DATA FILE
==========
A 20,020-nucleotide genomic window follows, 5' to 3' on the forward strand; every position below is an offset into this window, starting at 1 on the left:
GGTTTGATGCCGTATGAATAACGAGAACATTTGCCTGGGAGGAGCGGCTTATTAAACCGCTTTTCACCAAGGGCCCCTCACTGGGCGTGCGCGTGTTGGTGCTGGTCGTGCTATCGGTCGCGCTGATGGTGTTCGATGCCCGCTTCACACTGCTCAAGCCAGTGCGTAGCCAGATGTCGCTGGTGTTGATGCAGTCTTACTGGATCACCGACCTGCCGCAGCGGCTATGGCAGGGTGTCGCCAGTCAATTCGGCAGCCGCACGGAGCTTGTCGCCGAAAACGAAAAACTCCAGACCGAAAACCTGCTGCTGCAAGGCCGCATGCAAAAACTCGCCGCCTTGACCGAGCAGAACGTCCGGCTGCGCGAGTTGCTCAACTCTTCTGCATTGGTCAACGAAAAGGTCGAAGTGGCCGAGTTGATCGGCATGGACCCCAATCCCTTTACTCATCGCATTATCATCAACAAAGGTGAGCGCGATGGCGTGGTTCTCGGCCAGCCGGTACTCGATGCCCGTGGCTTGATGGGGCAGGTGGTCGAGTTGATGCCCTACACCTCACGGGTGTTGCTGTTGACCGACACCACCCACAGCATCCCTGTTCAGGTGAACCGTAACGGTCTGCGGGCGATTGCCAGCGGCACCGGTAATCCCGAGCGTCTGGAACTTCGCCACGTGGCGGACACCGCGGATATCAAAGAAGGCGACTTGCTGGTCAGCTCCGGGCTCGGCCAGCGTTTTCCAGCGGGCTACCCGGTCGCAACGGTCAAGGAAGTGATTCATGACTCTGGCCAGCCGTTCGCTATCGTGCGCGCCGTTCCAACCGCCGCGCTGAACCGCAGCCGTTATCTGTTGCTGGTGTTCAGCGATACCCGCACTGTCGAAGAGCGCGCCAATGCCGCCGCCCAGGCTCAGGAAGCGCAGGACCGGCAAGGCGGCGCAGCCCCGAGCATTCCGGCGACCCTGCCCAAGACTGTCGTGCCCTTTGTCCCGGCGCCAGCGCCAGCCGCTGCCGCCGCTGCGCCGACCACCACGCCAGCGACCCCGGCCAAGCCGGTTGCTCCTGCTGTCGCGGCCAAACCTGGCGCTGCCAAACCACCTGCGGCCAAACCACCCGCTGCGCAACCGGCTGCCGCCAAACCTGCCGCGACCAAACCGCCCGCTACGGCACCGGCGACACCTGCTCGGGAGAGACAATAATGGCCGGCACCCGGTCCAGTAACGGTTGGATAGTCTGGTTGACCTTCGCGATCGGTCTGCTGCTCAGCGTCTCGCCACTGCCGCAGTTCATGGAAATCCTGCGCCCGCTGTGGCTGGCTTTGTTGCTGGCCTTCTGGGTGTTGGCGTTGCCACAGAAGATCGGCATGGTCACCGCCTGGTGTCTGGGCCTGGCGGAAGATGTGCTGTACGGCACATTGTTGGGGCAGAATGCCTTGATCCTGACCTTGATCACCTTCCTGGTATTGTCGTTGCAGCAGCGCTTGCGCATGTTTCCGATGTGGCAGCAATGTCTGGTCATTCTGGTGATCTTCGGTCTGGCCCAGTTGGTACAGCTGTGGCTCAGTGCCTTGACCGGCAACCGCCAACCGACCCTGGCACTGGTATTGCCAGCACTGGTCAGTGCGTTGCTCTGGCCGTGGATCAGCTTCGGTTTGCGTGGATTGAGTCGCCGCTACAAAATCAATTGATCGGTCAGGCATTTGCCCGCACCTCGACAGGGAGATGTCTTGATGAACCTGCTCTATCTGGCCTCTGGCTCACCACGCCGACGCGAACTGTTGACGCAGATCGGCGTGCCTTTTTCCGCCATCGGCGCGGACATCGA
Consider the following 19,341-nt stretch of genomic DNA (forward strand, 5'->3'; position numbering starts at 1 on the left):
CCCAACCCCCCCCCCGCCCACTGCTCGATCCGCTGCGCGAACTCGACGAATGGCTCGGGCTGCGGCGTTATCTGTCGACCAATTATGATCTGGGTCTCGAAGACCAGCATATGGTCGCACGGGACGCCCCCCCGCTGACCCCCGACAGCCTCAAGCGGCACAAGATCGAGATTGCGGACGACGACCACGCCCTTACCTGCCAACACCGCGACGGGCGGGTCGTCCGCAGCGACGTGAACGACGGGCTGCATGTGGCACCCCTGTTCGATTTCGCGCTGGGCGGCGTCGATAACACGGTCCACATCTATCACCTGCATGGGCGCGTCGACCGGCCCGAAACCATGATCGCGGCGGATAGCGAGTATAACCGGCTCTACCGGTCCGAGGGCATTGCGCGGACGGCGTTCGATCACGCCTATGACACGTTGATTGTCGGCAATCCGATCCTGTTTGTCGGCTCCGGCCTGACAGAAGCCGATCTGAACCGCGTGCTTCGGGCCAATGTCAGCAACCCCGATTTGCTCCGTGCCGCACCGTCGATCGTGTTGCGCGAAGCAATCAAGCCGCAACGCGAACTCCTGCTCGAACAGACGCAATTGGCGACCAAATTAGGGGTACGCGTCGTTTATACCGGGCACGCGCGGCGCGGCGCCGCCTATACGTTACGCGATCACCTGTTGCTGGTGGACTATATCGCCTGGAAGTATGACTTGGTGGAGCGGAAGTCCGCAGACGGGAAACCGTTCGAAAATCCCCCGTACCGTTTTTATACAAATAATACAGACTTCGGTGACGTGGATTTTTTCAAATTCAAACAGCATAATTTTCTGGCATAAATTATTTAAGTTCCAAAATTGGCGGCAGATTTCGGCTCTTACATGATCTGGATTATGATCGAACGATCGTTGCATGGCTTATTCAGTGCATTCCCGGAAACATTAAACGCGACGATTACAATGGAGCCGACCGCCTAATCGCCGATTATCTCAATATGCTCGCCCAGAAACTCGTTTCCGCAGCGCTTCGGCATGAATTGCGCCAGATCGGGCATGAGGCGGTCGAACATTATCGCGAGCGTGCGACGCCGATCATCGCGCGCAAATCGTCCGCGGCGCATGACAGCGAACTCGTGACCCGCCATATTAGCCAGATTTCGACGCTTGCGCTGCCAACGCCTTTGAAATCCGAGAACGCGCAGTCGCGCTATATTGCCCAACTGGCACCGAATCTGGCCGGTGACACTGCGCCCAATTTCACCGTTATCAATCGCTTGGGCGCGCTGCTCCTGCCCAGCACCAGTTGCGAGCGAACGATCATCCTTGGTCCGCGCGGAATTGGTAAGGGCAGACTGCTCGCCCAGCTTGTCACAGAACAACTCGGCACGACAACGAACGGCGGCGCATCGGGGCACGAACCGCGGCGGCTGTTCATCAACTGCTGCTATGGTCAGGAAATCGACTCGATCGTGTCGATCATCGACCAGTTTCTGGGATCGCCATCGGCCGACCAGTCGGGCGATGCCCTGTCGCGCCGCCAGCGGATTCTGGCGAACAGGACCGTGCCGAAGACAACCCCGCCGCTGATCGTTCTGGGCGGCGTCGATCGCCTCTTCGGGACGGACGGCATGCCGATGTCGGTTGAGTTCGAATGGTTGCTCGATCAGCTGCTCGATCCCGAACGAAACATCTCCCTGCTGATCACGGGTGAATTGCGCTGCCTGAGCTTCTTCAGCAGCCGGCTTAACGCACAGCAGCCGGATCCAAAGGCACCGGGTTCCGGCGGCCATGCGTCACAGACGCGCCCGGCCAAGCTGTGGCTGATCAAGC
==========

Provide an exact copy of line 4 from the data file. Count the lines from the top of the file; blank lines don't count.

CCCAACCCCCCCCCCGCCCACTGCTCGATCCGCTGCGCGAACTCGACGAATGGCTCGGGCTGCGGCGTTATCTGTCGACCAATTATGATCTGGGTCTCGAAGACCAGCATATGGTCGCACGGGACGCCCCCCCGCTGACCCCCGACAGCCTCAAGCGGCACAAGATCGAGATTGCGGACGACGACCACGCCCTTACCTGCCAACACCGCGACGGGCGGGTCGTCCGCAGCGACGTGAACGACGGGCTGCATGTGGCACCCCTGTTCGATTTCGCGCTGGGCGGCGTCGATAACACGGTCCACATCTATCACCTGCATGGGCGCGTCGACCGGCCCGAAACCATGATCGCGGCGGATAGCGAGTATAACCGGCTCTACCGGTCCGAGGGCATTGCGCGGACGGCGTTCGATCACGCCTATGACACGTTGATTGTCGGCAATCCGATCCTGTTTGTCGGCTCCGGCCTGACAGAAGCCGATCTGAACCGCGTGCTTCGGGCCAATGTCAGCAACCCCGATTTGCTCCGTGCCGCACCGTCGATCGTGTTGCGCGAAGCAATCAAGCCGCAACGCGAACTCCTGCTCGAACAGACGCAATTGGCGACCAAATTAGGGGTACGCGTCGTTTATACCGGGCACGCGCGGCGCGGCGCCGCCTATACGTTACGCGATCACCTGTTGCTGGTGGACTATATCGCCTGGAAGTATGACTTGGTGGAGCGGAAGTCCGCAGACGGGAAACCGTTCGAAAATCCCCCGTACCGTTTTTATACAAATAATACAGACTTCGGTGACGTGGATTTTTTCAAATTCAAACAGCATAATTTTCTGGCATAAATTATTTAAGTTCCAAAATTGGCGGCAGATTTCGGCTCTTACATGATCTGGATTATGATCGAACGATCGTTGCATGGCTTATTCAGTGCATTCCCGGAAACATTAAACGCGACGATTACAATGGAGCCGACCGCCTAATCGCCGATTATCTCAATATGCTCGCCCAGAAACTCGTTTCCGCAGCGCTTCGGCATGAATTGCGCCAGATCGGGCATGAGGCGGTCGAACATTATCGCGAGCGTGCGACGCCGATCATCGCGCGCAAATCGTCCGCGGCGCATGACAGCGAACTCGTGACCCGCCATATTAGCCAGATTTCGACGCTTGCGCTGCCAACGCCTTTGAAATCCGAGAACGCGCAGTCGCGCTATATTGCCCAACTGGCACCGAATCTGGCCGGTGACACTGCGCCCAATTTCACCGTTATCAATCGCTTGGGCGCGCTGCTCCTGCCCAGCACCAGTTGCGAGCGAACGATCATCCTTGGTCCGCGCGGAATTGGTAAGGGCAGACTGCTCGCCCAGCTTGTCACAGAACAACTCGGCACGACAACGAACGGCGGCGCATCGGGGCACGAACCGCGGCGGCTGTTCATCAACTGCTGCTATGGTCAGGAAATCGACTCGATCGTGTCGATCATCGACCAGTTTCTGGGATCGCCATCGGCCGACCAGTCGGGCGATGCCCTGTCGCGCCGCCAGCGGATTCTGGCGAACAGGACCGTGCCGAAGACAACCCCGCCGCTGATCGTTCTGGGCGGCGTCGATCGCCTCTTCGGGACGGACGGCATGCCGATGTCGGTTGAGTTCGAATGGTTGCTCGATCAGCTGCTCGATCCCGAACGAAACATCTCCCTGCTGATCACGGGTGAATTGCGCTGCCTGAGCTTCTTCAGCAGCCGGCTTAACGCACAGCAGCCGGATCCAAAGGCACCGGGTTCCGGCGGCCATGCGTCACAGACGCGCCCGGCCAAGCTGTGGCTGATCAAGC